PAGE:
Technical Time Travel: On Vintage Programming Books
01-29-2022 | A look at three relics of a not-quite-bygone era. In picture-listicle form.
01-31-2022 update: Reddit discussion here. "The Mythical Man-Month" by Frederick Brooks (1975) was highly recommended!
03-20-2022 update: Hacker News discussion here. Interesting perspectives and vintage recommendations.
As technologists, we're constantly gulping from the bleeding-edge firehose: new versions, new standards, new frameworks, new paradigms. This is largely a good thing. Most advances offer a tangible improvement over the status quo. Specialization (e.g. recent Bachelors Degrees in AI) speeds the advance of promising fields, it's a future of exciting possibility. So long as our eager technology can be guided by effective policy.
What if we turn that lens backward, toward the yesteryear innovations of our shared past? Not in an effort to gain some competitive edge in the present - although the insight of historical context can be piercing - but simply to satisfy intellectual curiosity. To scratch that innocent itch for understanding how things work. Or, given hindsight, why they didn't.
To this end, I enjoy collecting rare and vintage programming books. It's not a hobby that leads to party invitations. But it is surprisingly cheap (the demand for used and outdated technical references is small). And mildly satisfying. There's just something quaint about pre-internet computer books, with their dead-tree print editions and crude typesetting. Each offering an alluring nostalgia, somehow palatable even if the era is before your own.
This post shares three of my favorites and summarizes the historical backdrop for each. All three have ties to modern-day tech, so I hope you'll find some aspect informative or interesting. Hit the gas until 88 MPH, we're going back Marty!
1) Debugging with GDB by Richard Stallman et al. (1988 - Present)
Having done academic research in dynamic program analysis, I have something of a soft spot for debuggers and emulators. The 1st edition of the long-running "Debugging with GDB" series was copyrighted in 1988. In fitting Free Software Foundation (FSF) fashion, the most current edition is freely available online. It's the comprehensive reference for
gdb - a userland debugger supporting Unix-like systems.
gdb is a cornerstone of the incredibly influential GNU toolchain. This toolchain includes, among others, the
gcc compiler, the
glibc C standard library, and the
make build system - software fundamental to both the rise of the Linux kernel and systems programming in general. Because GNU technologies are so ubiquitous on the server-side, almost all of your daily computer use is, in some direct or indirect way, enabled by GNU utilities. This handful of tools annually generates billions of dollars in value.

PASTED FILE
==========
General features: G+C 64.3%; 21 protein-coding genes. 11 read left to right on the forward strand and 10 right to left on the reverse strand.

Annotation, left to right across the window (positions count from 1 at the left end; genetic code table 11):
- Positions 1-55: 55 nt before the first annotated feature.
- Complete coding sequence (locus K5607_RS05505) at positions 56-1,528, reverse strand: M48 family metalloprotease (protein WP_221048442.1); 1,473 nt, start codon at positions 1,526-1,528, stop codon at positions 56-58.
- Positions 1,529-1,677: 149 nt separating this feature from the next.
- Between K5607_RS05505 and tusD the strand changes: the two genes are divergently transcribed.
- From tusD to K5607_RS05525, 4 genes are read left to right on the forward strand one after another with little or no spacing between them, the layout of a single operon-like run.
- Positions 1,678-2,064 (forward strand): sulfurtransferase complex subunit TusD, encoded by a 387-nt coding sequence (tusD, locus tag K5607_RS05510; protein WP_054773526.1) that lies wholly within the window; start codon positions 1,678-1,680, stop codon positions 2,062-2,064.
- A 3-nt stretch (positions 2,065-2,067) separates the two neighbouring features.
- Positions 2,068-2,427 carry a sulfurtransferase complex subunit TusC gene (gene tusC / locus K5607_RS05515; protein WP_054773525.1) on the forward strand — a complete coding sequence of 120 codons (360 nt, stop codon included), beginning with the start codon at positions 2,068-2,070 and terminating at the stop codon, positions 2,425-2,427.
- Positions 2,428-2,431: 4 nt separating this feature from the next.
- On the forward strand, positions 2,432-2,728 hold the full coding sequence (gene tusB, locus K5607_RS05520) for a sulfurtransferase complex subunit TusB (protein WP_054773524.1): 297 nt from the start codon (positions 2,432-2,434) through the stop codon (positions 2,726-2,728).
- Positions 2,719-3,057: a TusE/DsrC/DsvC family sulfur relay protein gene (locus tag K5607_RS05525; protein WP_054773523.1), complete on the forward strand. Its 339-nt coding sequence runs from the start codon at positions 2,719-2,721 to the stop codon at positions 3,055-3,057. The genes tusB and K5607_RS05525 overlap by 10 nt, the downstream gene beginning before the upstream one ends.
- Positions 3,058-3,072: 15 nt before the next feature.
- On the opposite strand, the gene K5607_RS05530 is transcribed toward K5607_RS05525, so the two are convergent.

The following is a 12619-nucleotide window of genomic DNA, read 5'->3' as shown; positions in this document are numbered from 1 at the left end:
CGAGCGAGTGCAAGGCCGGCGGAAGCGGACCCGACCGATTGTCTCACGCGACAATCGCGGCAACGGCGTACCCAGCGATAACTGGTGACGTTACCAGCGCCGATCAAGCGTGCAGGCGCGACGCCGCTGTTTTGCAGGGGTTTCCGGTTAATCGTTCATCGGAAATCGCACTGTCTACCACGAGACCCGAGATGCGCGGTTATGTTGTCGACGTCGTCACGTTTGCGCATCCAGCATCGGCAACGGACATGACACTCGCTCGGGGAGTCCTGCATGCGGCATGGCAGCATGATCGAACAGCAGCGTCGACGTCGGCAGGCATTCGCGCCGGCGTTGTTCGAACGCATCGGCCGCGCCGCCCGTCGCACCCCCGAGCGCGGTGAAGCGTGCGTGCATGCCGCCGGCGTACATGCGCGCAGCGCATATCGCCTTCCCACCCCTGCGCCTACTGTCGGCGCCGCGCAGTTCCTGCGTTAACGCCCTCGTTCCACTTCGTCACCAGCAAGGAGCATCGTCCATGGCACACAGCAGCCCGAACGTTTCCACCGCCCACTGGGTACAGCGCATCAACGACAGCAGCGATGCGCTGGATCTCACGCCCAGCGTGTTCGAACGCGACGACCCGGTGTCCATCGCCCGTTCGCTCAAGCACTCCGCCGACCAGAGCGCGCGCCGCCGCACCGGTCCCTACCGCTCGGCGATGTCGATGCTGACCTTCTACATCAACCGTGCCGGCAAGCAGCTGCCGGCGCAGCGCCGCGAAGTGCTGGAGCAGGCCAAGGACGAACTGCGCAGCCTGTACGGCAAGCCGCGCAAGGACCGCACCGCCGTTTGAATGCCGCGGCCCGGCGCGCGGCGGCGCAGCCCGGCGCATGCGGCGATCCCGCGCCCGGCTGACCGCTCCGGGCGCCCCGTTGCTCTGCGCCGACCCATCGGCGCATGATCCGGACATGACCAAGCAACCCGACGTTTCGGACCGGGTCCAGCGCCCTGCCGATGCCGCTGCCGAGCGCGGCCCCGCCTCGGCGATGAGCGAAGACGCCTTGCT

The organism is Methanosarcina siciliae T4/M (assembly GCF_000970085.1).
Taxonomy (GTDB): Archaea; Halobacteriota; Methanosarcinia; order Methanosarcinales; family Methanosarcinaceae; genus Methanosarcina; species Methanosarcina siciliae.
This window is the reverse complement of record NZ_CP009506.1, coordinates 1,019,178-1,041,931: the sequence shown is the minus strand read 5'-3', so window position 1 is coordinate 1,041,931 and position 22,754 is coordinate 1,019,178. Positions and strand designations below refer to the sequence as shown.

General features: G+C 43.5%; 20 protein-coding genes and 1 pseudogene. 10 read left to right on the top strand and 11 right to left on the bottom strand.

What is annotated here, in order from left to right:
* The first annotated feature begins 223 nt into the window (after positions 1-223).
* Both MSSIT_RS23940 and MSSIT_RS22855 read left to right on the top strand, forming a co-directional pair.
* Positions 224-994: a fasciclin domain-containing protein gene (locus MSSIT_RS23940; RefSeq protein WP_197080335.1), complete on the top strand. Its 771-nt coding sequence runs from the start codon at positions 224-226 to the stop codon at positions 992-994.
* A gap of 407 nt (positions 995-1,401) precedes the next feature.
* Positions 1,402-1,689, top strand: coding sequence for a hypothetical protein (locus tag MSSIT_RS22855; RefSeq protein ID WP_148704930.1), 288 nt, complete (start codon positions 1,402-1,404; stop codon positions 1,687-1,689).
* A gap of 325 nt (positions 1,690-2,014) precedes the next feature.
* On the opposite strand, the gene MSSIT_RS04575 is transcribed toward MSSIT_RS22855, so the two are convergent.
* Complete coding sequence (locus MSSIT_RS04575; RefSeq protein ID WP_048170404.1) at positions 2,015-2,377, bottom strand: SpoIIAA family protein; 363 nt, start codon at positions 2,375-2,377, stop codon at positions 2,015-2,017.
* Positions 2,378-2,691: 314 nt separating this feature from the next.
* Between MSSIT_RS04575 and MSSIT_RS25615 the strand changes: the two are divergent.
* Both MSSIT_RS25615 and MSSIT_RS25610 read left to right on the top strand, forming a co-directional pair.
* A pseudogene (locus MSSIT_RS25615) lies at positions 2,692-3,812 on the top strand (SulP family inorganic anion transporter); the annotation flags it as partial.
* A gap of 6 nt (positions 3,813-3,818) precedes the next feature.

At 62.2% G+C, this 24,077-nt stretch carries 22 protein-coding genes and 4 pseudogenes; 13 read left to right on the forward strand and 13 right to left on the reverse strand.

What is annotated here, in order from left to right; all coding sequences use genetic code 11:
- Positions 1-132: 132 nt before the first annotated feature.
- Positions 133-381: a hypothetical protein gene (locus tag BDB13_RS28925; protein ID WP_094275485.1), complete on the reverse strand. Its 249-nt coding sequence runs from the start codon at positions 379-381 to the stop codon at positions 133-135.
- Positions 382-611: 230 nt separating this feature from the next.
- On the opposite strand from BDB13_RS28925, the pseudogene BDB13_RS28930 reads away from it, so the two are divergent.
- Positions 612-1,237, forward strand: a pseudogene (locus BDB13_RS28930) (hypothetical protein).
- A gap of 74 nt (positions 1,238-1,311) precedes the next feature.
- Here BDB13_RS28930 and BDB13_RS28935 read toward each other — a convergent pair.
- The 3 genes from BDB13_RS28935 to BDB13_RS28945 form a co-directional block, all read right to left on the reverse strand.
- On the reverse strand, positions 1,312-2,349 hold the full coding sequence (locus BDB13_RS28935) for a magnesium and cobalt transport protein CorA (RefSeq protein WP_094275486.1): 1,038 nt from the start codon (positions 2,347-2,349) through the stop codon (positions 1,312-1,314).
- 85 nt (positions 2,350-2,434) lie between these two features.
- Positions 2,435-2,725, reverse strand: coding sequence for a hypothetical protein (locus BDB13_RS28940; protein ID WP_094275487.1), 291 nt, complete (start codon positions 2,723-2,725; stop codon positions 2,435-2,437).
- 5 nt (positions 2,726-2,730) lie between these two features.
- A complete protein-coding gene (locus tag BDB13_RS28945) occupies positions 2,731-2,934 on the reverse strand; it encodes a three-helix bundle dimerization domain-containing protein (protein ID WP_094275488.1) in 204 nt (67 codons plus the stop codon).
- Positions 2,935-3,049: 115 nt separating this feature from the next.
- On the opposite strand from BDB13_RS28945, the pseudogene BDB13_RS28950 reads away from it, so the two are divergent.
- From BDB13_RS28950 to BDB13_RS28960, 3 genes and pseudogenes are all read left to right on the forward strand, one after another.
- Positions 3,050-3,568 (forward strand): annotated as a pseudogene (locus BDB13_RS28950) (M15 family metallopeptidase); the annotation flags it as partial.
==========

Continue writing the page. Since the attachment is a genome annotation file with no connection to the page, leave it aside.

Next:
Dr. Richard Stallman, the original author of several GNU programs, personally signed this 2010 copy when I met him at a software conference in 2016. I distinctly remember people getting up and walking out halfway through his conference-closing keynote, which espoused the exploitative nature of cloud services. Categorically. Any and all usage of remote machines running code managed by another party. Though no doubt an icon of computing, Stallman could be described as an abrasive speaker.
While Stallman's grandiose vision for collective ownership of all software did not come to pass, it certainly left a mark. Today's open ecosystems are likely a result of the FSF shifting our Overton window. And we're all reaping the benefits. Daily.
Classic Problems, Modern Solutions
rris one of the few late 80s developer tools still popular today. With forward and reverse engineers alike, nonetheless. Perhaps it's unsurprising that several recent startups ship debugging and observability products. The Total Addressable Market (TAM) for a timeless need is sizable.
2) BIOS Interface Technical Reference by IBM (1987)
"Clean-room design" was an underhanded way to legally reverse engineer and clone a competitor's product. It works like this: engineer A produces a specification after studying the competing product, a lawyer signs off on the spec not including copyrighted material, and engineer B re-implements the product from the spec A created. A and B have the same employer, but since they're not the same person there's technically no copyright infringement. This technique was used during the fiercely-competitive market rush of early personal computing.
Perhaps its most infamous application was the recreation of IBM's Basic Input-Output System (BIOS). IBM's Personal Computer (PC) introduced home computing to an entire generation, ushering in a new era. It catalyzed mainstream adoption of general-purpose computers, which had largely been corporate tools and hobbyist curiosities. By reverse engineering its BIOS, a piece of low-level firmware, competitors could reduce time-to-market for software-compatible clones of IBM's flagship consumer product.